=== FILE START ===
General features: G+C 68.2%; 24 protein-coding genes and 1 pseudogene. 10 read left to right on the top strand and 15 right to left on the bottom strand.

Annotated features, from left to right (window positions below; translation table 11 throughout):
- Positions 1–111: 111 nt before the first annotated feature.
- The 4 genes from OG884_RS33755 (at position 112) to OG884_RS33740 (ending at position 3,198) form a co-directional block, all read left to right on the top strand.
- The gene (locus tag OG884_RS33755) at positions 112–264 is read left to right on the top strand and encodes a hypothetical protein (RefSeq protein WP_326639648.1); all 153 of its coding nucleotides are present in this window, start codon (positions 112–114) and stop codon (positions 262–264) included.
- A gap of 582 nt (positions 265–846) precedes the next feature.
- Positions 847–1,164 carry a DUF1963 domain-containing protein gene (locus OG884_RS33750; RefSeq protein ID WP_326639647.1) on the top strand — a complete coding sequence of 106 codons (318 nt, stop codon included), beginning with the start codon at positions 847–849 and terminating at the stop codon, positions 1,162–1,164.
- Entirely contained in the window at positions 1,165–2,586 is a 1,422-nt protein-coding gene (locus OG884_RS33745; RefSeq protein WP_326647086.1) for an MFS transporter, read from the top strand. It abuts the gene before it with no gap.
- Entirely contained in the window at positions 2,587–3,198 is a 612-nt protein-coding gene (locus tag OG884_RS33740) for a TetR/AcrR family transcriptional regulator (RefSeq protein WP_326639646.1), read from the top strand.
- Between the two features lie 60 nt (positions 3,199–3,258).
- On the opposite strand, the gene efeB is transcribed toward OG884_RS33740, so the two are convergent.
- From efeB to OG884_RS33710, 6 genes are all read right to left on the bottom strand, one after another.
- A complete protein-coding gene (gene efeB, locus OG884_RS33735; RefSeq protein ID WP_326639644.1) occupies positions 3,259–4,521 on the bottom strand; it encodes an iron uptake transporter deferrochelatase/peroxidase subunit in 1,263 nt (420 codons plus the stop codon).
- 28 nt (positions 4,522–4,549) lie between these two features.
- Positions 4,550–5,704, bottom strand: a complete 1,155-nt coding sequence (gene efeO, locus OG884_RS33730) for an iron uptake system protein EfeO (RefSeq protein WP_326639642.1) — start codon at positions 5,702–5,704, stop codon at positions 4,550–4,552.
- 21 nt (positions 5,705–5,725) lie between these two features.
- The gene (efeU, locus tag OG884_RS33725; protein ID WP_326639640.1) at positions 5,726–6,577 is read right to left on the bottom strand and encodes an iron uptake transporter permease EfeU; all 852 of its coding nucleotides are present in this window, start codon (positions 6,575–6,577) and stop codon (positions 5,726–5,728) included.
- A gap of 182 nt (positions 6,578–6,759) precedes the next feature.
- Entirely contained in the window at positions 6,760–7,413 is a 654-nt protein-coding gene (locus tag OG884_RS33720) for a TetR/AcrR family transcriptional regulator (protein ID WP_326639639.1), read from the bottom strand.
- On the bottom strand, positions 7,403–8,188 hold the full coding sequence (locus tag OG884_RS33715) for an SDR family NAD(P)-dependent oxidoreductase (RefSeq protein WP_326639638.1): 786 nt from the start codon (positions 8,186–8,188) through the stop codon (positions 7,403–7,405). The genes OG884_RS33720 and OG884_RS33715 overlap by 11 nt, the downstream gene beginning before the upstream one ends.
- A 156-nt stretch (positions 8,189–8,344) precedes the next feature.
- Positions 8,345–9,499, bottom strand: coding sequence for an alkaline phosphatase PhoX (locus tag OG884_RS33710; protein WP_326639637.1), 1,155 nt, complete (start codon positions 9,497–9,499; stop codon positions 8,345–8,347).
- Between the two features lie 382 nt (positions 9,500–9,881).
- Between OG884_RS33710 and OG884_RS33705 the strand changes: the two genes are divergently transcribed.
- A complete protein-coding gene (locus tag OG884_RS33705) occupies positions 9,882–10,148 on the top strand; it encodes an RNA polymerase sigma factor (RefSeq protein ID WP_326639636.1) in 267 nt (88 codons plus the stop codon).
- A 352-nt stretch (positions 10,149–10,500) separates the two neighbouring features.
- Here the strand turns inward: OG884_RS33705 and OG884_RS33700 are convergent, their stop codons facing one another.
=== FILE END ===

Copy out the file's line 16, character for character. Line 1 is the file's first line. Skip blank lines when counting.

- 21 nt (positions 5,705–5,725) lie between these two features.